Mr Jabesh Amissah-Arthur, Chief Executive Officer of the Bui Power Authority (BPA), has affirmed that power supply from the Bui hydro-electric project would begin in April this year.
He said the project was about 89 per cent complete and was in the final stages of construction.
Mr Amissah-Arthur made this known on Tuesday when President John Dramani Mahama visited the facility to assess the rate of progress of the project.
The CEO said the overall progress of the transmission lines stood at 62 per cent complete, explaining that four transmission lines were being constructed to aid in the evacuation of power from the Bui generating plant to the national grid.
“These four lines will send power produced from the plant to the four GRIDCo substations in Sawla, Techiman, Kintampo and Sunyani for distribution to consumers”, Mr Ammissah-Arthur added.
President Mahama was accompanied by the Chief of Staff, Mr Prosper Kwaku Bani, and other ministers of state including, Mr Emmanuel Armah Kofi Buah, Minister of Energy, Alhaji Collins Dauda, Minister of Water Resources, Works and Housing and Mr Mahama Ayariga, Minister of Information and Media Relations.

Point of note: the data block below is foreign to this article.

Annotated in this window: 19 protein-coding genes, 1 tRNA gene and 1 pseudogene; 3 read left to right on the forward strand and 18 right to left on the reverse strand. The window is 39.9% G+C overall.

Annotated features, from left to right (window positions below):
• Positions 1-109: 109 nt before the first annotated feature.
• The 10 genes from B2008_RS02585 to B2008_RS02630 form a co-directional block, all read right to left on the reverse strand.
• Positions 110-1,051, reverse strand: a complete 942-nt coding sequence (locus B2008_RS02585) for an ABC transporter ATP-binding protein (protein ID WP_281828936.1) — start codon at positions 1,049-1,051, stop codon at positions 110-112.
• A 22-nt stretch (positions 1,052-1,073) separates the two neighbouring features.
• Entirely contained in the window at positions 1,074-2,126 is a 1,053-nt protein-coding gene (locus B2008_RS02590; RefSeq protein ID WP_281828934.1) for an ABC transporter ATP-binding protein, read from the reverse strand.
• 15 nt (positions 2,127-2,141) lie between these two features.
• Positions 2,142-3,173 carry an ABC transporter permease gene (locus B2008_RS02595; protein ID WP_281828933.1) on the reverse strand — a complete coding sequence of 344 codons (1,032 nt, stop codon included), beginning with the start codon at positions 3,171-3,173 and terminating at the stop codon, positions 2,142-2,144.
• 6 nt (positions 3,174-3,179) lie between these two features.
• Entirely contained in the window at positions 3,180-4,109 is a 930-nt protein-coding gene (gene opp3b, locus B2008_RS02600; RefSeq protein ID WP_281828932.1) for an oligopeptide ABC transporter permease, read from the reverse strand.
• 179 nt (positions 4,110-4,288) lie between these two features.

The President expressed satisfaction with on-going works on the project and was optimistic that the first power supply from the dam would come off as scheduled
He thanked the chiefs and people of the area for voting massively to retain the National Democratic Congress (NDC) in power and assured them that the government would also ensure that the people got their fair share of the national cake.
He said as a national asset, the Bui Dam project on completion would also bring development to the area and assured both the skilled and the unskilled laid-off employees of jobs.
The development of the Bui Hydroelectric Power Project on the Black Volta at the Bui Gorge had been the subject of many studies, including detailed studies by J.S. Zhuk Hydro Project of USSR in 1966, a feasibility study by Snowy Mountains Engineering Corporation (SMEC) of Austria in 1976 and another feasibility study by Coyne et Bollier of France in 1995.
The main construction of the project, which is expected to cost about $622 million, started in 2007 with a concessional loan of $263.5 million from the Chinese Government and a buyer’s credit of $298.5 million from the EXIM Bank in addition to government’s contribution of $60 million.
It was designed primarily for hydro power generation and includes the development of an irrigation scheme for agricultural development and presents an opportunity for enhanced eco-tourism and fisheries.
The project also includes a resettlement and community support programme.